Ageism and TV: Could Anne Robinson’s Countdown role be a turning point?
While Anne Robinson’s appointment as Countdown presenter is a positive step forward, older women are still seemingly being forced out of presenting roles due to ageist attitudes.
In this blog, Emma Twyning, Head of Communications, talks about how ageism affects women in media, and what our creative and cultural industries need to do to make change.
Newly appointed Countdown presenter Anne Robinson joked in a recent interview that she’s the oldest woman on TV who’s not judging cakes. The announcement that Anne, 76, would be taking over the long running show from Nick Hewer, 77, has prompted the realisation that we don’t see many older women in prime-time presenting jobs. In the last year we saw Sue Barker, 64, leave A Question of Sport after 23 years following ‘a major shakeup’ of the program. And Jenni Murray left Radio 4 after 33 years hosting Woman’s Hour.
In 2006 and 2007 we saw two of our most highly experienced newsreaders, Moira Stuart and Anna Ford, quit the BBC after careers spanning 26 and 18 years, respectively. When Ms Ford left, she claimed that nobody over 60 was employed as a newsreader.
The broadcaster Libby Purves spoke out last year about women being subjected to ‘lookism’ in the workplace, with women under more pressure to appear attractive and youthful while their male counterparts are allowed to grow old with no questions asked. Evidence suggests that women face a ‘double jeopardy’ of discrimination as we get older where our ageing is seen much more negatively than men’s. A key facet of ageism in society is a limiting set of expectations of how people should look and behave at older ages, and for women that intertwines with the enduring pressure to ‘look good’.
Why do a person’s value, skills and experiences seemingly become invalid at a certain point in time, just because they have reached a particular age?
But while the ‘rules’ on ageing are particularly unfair for women, ageism is of course harmful for everyone. Why do a person’s value, skills and experiences apparently become invalid at a certain point in time, just because they have reached a particular age?
In media, older people are frequently reduced to ageist stereotypes (like ‘rich boomers’, or the ‘vulnerable elderly’). In advertising, over 50s are largely absent – at least from the marketing of everyday products and the industry could even be described as ‘anti-ageing’. Indeed, where we do see older people in ads for ‘age-specific’ products, enveloped in beige, passive and sipping tea, they reinforce a terribly outdated notion of what it means to be in your 60s, 70s, 80s and beyond. No surprise, then, that our research with Ipsos MORI showed that across the world, only three in ten (31%) believe TV, film and advertising make old age seem exciting and full of potential, with nearly as many believing it makes old age seem depressing with limited opportunities (29%).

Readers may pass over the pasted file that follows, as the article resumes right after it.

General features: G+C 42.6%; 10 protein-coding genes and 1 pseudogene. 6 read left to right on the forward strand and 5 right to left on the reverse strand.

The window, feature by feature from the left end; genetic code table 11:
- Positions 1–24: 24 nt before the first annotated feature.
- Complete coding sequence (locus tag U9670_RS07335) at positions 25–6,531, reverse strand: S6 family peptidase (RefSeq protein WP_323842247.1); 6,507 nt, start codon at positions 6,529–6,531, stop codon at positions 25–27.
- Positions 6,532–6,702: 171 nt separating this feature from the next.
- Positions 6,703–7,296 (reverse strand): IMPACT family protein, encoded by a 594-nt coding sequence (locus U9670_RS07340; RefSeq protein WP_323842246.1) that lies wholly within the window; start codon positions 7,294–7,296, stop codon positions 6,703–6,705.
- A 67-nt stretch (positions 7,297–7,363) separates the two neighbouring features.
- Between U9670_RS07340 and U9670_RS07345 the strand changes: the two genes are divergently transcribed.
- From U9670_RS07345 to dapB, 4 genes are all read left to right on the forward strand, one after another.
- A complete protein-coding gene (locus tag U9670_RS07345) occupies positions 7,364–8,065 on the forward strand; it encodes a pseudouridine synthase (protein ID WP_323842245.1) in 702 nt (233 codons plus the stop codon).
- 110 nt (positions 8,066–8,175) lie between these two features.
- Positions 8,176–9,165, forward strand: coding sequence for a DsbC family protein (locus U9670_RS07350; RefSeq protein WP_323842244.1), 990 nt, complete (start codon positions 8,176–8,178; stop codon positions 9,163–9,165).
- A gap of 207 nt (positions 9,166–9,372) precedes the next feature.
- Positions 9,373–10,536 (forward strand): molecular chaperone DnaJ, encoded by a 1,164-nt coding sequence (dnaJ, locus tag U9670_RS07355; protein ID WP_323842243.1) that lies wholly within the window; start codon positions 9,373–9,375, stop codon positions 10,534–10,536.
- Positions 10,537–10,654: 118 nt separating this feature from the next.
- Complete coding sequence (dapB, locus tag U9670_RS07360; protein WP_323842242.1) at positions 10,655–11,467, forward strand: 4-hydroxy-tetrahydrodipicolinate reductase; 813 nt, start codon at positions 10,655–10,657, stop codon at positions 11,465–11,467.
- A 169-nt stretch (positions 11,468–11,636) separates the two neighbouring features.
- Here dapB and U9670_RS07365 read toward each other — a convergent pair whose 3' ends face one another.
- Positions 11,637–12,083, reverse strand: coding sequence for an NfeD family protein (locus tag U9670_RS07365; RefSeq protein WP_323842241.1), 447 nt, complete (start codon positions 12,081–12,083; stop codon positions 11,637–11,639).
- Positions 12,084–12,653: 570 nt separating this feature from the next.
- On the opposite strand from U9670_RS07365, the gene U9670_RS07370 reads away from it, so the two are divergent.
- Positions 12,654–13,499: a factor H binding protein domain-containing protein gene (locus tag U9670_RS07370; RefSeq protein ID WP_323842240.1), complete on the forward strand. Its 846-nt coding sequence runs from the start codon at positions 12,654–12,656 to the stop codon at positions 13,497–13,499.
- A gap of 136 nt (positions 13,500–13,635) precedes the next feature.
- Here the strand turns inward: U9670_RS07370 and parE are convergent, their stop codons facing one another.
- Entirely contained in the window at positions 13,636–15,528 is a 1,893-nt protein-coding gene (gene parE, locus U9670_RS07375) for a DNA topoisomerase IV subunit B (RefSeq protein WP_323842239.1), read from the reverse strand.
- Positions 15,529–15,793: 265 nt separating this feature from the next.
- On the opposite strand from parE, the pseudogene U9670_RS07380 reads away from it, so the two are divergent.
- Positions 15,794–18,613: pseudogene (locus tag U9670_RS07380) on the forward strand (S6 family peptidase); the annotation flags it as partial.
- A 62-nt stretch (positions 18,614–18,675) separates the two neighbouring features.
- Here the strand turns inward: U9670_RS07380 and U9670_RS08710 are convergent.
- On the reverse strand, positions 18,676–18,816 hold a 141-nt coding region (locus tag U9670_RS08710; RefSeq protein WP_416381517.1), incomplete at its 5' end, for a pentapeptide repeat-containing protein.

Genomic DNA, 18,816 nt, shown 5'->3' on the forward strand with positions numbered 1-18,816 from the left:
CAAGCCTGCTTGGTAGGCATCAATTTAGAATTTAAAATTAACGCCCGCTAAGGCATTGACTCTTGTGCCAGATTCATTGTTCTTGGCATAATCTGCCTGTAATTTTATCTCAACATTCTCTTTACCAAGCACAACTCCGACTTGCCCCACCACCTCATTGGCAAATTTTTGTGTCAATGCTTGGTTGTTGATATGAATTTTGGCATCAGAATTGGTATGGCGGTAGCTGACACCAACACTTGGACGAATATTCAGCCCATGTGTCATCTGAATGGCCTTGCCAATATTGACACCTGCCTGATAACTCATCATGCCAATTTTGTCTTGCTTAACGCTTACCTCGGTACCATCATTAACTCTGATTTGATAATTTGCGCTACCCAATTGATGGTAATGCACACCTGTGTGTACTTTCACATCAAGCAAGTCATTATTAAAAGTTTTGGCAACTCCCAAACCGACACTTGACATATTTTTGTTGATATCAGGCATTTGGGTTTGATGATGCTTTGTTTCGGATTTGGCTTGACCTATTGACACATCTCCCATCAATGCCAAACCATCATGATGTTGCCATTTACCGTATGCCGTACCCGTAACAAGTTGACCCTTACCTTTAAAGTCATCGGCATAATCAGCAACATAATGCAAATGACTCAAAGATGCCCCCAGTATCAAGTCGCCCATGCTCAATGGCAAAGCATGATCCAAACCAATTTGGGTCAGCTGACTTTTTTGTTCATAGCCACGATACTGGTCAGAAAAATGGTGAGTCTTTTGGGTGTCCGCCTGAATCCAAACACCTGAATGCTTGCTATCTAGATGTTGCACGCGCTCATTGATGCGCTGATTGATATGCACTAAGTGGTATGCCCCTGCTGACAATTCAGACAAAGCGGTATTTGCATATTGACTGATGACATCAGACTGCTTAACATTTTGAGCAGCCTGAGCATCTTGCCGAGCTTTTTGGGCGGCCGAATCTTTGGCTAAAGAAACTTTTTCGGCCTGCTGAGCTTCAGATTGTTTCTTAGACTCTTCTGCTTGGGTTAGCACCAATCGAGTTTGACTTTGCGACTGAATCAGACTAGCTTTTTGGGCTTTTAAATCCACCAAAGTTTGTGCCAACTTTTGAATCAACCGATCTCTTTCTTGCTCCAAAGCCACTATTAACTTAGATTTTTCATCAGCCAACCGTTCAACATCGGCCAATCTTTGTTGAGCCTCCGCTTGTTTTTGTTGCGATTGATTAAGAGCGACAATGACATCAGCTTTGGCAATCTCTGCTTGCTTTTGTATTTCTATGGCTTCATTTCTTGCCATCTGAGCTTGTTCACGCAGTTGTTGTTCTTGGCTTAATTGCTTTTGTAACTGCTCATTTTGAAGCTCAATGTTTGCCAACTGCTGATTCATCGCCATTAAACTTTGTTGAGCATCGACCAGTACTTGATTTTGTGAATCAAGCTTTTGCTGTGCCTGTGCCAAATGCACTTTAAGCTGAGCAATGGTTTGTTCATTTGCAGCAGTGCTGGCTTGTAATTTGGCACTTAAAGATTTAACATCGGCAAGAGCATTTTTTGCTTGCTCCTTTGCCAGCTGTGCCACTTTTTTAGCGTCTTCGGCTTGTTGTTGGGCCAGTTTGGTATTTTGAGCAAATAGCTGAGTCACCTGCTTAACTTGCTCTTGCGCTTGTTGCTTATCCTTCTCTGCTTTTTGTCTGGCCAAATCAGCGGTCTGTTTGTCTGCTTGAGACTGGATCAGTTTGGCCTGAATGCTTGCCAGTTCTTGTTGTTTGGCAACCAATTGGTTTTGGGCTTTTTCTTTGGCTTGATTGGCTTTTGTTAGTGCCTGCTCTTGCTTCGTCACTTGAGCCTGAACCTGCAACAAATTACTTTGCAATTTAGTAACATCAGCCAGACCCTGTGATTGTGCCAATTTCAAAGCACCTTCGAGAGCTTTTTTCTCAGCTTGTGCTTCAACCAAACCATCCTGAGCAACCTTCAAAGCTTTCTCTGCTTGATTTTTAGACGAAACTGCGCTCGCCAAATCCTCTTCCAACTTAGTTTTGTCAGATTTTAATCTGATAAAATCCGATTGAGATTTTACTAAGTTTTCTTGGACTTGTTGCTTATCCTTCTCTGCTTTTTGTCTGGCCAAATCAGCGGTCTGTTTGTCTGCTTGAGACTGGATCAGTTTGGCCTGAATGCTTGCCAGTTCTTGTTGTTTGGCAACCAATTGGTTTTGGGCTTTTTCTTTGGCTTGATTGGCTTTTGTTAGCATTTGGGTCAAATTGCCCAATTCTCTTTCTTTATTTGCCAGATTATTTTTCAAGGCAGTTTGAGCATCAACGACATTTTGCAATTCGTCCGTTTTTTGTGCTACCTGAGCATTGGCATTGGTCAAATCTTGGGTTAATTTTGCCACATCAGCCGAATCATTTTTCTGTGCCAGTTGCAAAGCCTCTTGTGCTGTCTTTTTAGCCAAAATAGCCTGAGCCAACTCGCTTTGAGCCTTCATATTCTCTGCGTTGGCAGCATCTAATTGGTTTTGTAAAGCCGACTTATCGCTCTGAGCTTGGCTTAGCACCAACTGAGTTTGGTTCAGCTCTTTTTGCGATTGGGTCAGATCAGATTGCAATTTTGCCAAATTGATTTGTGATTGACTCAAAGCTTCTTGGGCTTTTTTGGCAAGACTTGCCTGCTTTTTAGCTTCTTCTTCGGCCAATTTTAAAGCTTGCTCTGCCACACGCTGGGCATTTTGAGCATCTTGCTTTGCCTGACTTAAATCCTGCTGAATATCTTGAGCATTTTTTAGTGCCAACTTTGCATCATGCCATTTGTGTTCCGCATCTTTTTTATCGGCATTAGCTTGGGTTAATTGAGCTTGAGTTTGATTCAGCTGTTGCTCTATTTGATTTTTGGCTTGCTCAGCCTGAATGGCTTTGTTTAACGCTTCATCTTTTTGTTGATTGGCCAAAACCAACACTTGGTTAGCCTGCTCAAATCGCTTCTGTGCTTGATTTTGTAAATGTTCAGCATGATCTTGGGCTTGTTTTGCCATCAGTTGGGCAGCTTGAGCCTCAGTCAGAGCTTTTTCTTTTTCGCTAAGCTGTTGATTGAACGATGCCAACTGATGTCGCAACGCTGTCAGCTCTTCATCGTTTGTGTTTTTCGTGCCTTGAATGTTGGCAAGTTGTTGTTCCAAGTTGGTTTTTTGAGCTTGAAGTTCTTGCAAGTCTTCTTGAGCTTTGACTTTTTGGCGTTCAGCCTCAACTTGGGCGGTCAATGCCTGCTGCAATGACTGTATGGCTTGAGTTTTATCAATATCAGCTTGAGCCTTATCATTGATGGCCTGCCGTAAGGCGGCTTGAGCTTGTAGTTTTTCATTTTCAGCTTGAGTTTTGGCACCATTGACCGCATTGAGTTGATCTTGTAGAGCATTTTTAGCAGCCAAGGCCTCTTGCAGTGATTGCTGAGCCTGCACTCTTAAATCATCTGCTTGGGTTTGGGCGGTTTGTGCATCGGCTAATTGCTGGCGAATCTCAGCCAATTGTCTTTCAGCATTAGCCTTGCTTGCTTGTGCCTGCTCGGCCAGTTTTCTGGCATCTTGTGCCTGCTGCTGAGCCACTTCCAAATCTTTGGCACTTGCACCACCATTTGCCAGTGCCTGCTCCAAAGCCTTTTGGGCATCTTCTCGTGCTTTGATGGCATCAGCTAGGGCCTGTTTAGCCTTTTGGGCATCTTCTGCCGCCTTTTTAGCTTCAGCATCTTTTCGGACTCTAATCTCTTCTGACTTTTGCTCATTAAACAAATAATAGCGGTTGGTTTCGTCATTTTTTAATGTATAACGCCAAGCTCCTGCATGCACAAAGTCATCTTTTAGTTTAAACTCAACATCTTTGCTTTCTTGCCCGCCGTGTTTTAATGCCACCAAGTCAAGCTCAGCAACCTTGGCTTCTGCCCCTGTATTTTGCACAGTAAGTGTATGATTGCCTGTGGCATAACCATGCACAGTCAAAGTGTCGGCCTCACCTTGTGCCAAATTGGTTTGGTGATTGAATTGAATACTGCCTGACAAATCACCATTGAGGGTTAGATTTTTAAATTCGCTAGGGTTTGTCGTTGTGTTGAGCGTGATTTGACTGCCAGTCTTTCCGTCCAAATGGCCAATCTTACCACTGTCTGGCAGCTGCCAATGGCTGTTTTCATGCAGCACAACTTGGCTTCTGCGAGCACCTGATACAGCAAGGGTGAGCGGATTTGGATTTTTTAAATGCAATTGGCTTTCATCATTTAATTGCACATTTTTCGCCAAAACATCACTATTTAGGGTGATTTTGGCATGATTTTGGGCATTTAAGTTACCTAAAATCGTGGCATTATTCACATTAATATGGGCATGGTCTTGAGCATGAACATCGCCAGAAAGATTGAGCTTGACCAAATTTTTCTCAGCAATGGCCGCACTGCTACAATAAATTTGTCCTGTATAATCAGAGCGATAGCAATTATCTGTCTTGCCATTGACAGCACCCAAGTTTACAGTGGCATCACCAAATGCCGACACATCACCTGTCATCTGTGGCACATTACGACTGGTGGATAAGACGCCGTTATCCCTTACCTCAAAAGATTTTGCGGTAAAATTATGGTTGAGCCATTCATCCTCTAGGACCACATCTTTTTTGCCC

Of course, these representations are nonsense when you alone consider the consumer power of this group – over 50s are now responsible for half of all consumer spending. Why isn’t this group at the heart of marketing strategies the land over?
The problem is that while we’re all growing older, on average, we just haven't woken up to the opportunities that those longer lives offer us and society. We haven’t shifted our thinking about ageing, and this is reflected in our societal structures and institutions. Instead, the way we think and feel about ageing is based on a range of misperceptions and stereotypes – and we’re constantly having those reinforced by the things we read, see and hear in the media, on our screens, and even in political discourse.
Something needs to change. Society and, in particular, our creative and cultural industries need to catch up. They can start by thinking about the age diversity of their workforces which in some sectors is notoriously young. We need for media to refrain from characterising older people as incompetent, elderly and frail, and from stoking intergenerational tension. Instead, we are crying out for greater and more realistic representation of the huge diversity of people and experiences that exist in society – at all ages.
Ultimately, we need a fundamental culture shift on ageing, to overturn this culture of pity and dislike towards older people and ageing, which continues to be cultivated in many realms of public life. This ingrained ageism has a profound effect on our self-esteem, our ambitions for the future, and the way we experience day-to-day life. It affects our ability to get and retain jobs, and our access to healthcare. The responses to the COVID-19 crisis show the devastating result of viewing older lives as less valuable than the young, where even the Prime Minister was alleged to have said that the disease was 'only killing 80 year olds’.
Let’s hope that the appointment of Anne Robinson on one of our best loved TV shows is a sign that attitudes are slowly but surely shifting. And here’s looking forward to seeing many more brilliant women over 50 on our screens.